An annual review by an independent CPA firm is permitted for certain ECFA member organizations and provides limited assurance of the reasonableness of the financial statements presented. Although not as comprehensive as an audit, a review provides more assurance on the financial statements than a compilation. A review report states that: 1) the accountants do not express an opinion on the financial statements, and 2) based on their review, they are not aware of any material modifications that should be made to the financial statements.
The annual compilation by an independent CPA firm, permitted for certain ECFA member organizations, is simply the gathering of financial information and the development of financial statements for an organization. (An otherwise independent CPA firm that performs outsourced accounting functions for the organization meets this requirement.) A compilation involves no assurance on the financial statements, as the accountant merely assembles the financial statements for the organization. The independent CPA’s participation with the financial statements will often help stakeholders feel that the statements are prepared with knowledge of applicable standards.
For compilations and reviews, the independent CPA must present the compiled or reviewed financial data according to GAAP or on the modified cash basis of accounting. If the modified cash basis of accounting is used, the financial statements must include the recognition of property and equipment as assets, depreciation as expense, and debt, other than trade payables and ordinary accruals, as liabilities.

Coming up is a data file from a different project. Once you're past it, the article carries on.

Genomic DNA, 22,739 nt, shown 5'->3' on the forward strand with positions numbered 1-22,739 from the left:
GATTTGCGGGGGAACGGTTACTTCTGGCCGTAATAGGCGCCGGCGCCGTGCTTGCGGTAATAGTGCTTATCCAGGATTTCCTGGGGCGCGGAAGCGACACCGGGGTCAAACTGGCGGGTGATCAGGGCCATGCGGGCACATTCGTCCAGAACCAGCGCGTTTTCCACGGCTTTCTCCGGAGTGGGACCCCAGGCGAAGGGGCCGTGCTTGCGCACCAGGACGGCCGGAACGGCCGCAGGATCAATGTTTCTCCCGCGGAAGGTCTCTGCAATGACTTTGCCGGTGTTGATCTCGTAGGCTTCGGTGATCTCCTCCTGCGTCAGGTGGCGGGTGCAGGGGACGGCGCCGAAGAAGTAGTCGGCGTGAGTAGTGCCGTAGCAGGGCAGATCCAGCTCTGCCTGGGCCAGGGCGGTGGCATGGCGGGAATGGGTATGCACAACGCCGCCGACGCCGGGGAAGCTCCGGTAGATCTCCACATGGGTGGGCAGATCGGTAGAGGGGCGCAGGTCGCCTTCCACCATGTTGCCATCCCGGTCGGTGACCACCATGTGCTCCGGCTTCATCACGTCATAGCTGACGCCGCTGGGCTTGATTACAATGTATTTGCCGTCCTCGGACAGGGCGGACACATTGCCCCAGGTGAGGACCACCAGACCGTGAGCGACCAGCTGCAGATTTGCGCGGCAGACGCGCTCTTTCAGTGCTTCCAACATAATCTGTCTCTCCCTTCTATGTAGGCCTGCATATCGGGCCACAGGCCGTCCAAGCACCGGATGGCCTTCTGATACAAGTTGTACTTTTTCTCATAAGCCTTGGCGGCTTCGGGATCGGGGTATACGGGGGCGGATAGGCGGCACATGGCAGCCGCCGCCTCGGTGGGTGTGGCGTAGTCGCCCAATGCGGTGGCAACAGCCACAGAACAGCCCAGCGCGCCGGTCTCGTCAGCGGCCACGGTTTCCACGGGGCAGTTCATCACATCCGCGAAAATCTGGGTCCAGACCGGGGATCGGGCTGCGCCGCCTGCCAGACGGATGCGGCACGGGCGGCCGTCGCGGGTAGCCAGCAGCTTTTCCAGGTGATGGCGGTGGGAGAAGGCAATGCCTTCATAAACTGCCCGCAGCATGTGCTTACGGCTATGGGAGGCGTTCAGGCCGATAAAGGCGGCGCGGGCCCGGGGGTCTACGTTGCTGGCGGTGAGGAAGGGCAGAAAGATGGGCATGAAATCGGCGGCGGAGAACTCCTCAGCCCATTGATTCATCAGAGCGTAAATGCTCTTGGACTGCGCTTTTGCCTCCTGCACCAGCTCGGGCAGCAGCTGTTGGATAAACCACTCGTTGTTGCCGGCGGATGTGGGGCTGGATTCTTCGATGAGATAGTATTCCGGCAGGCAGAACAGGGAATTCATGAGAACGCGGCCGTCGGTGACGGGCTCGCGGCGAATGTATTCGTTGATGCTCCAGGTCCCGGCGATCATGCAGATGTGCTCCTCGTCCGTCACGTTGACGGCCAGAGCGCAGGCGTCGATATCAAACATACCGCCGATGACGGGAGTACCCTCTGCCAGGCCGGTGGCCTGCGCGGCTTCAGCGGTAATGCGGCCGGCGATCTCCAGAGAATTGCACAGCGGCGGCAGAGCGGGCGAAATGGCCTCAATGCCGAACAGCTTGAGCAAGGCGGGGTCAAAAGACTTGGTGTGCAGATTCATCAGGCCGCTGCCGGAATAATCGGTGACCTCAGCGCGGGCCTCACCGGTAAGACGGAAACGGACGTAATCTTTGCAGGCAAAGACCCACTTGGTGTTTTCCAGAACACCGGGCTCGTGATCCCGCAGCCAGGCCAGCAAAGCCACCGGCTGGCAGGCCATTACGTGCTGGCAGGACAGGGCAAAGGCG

See the sections below describing ECFA's specific requirements for financial statements prepared by independent CPAs.
Federal laws governing tax-exempt organizations do not require audits unless federal funds are provided. However, many states, boards, and resource providers (such as donors, foundations, and financial institutions) see the involvement of an independent CPA firm as an essential and truly wise investment.
Obtaining a quality audit, review or compilation of financial statements. The professional bodies governing the practice of CPAs (including State Boards of Accountancy, State CPA Societies, and the American Institute of Certified Public Accountants) have sought to improve quality and require reviews of CPAs. Even with these rigorous efforts, however, not all audits, reviews, or compilations are created equal. The following factors directly impact the quality of this work:
the experience level of personnel assigned to the engagement (a higher ratio of qualified partner and manager time will normally increase quality and some of the value-added benefits),
the experience of assigned personnel with similar nonprofit organizations and the competencies of the personnel, as well as the extent of time devoted to nonprofit audit, review, and compilation and advisory services,
the emphasis and priority of the CPA firm on nonprofit audits, reviews, or compilations,
the firm’s commitment to competency and continuity of the engagement team from year to year to provide audit, review, or compilation efficiency and a high level of knowledge about the organization resulting in cost-effective services,